As Foster wanders around town trying to find his way to a home that is no longer his, he’s a walking time bomb, becoming more paranoid by the minute. It doesn’t help that as part of the movie’s exaggeration, everybody he meets is rude to him. Just getting breakfast in a fast-food joint is a chore. “We stopped serving breakfast at 11:30,” says the manager. It’s 11:33. Or that almost all the cops in the movie are idiots.
The exception to the cop rule in the movie is Detective Martin Prendergast, played by co-star Robert Duvall. For reasons unknown, the film gives his story almost as much attention as Foster’s. It further dilutes the black humor as well as the seriousness of the tale. Prendergast is on his last day with the force, but he’s also the first one to figure out that Foster is on a killing spree, and with his old partner, Det. Sandra Torres (Rachel Ticotin), they follow Foster’s deadly journey. Tuesday Weld plays Prendergast’s wife as a nagging, hypercritical, middle-aged shrew, who used to be a raving beauty and hasn’t accepted the idea of getting older very well.
Then, there’s Nick (Frederic Forrest), the racist, skinhead owner of a war-surplus store specializing in Nazi paraphernalia. The film leaves no stone unturned.
“Falling Down” is, indeed, an odd film, filled with contradictions. Perhaps the filmmakers meant for the contradictions to mirror the main character, his bizarre actions, and our own peculiar society. Nevertheless, the film leaves one either cheering or jeering in equal measure, which I’m not sure was the filmmakers’ intent.
An oddity: Warners went to all the trouble of providing the movie with a deluxe Digibook package and then squeezed the film and the extras onto a single-layer BD25. Maybe they figured the movie didn’t have enough color or pizzazz in it to justify using any more disc space. I dunno. Be that as it may, the VC-1 encode probably does the best job it can capturing the film’s rather subdued 2.40:1-ratio picture. The fact is, the image looks soft, warm, dull, brown, and dusty, just like the life of its main character. Therefore, I suspect that any shortcomings you see in the video are a result of the original print. Definition, for instance, varies from excellent to fuzzy. Some shots are crystal clear, and others look veiled. Fortunately, it doesn’t appear the engineers tried to do anything to eliminate the film’s natural grain (and L.A.’s unnatural smog), so you probably get pretty much what audiences saw in a theater.
Often, studios will remix a two-channel stereo soundtrack in 5.1, but not here. We get a 2.0 track only. At least Warner Bros. have reproduced it in lossless Dolby TrueHD, so it sounds firm and smooth. And at least they make TrueHD the default, so you don’t have to remember to switch over at the beginning of the film. If your equipment can’t handle lossless audio, there is also the mandatory Dolby Digital on hand. In any case, there’s not much going on sonically, with no more surround activity than your receiver can simulate and a fairly constricted dynamic range and high-end frequency response. Bass is the soundtrack’s strong suit, deep and taut when called upon, and a realistic midrange.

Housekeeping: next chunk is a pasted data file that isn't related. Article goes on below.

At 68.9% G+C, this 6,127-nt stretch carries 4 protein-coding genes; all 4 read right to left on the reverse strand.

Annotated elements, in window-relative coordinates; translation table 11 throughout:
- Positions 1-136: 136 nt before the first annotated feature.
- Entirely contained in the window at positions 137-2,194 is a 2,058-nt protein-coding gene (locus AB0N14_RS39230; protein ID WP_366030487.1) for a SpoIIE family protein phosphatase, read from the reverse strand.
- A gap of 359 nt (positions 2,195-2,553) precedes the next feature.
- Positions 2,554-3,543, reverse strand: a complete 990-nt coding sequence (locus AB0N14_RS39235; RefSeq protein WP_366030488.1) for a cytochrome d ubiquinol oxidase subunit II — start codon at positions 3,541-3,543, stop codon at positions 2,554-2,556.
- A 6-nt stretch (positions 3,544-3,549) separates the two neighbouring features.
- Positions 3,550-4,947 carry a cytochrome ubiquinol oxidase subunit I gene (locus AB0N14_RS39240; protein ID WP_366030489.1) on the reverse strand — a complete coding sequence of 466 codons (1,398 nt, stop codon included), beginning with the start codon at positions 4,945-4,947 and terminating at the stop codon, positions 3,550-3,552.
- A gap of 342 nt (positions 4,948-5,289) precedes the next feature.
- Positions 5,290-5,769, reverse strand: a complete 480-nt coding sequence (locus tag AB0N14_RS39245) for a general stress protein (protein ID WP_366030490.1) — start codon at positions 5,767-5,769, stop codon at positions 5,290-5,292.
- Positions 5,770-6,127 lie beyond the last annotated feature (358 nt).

The main thing here is an audio commentary by star Michael Douglas, director Joel Schumacher, screenwriter Ebbe Roe Smith, editor Paul Hirsch, and others. It sounds a little fragmented, but the comments are worth noting. Of secondary interest is a ten-minute, 2009 featurette, “Deconstructing D-Fens: A Conversation with Michael Douglas,” wherein the actor looks back on the film and how people reacted to it.
In addition, there are thirty-three scene selections; a widescreen theatrical trailer in a 1.78:1 ratio; English, French, Spanish, Italian, and Portuguese spoken languages; French, Spanish, Danish, Dutch, Finnish, Italian, Norwegian, Portuguese, and Swedish subtitles; and English captions for the hearing impaired. What’s more, because this is a Blu-ray Book edition, we get thirty-eight pages of fully illustrated text in a hardbound Digibook package, the disc fitting into the back cover.
The pressures of everyday life, especially in a big city, can get to all of us. Still, we don’t usually grab a gun and terrorize the community. The thing is, even though “Falling Down” never makes its motives entirely plain and too often makes us root for rather than against the main character, it’s never less than fascinating or entertaining as it unfolds. If Schumacher had exercised a tighter rein over what he wanted the movie to be, it might have become a genuine classic instead of another interesting but flawed motion picture.
“I’m the bad guy? How’d that happen?”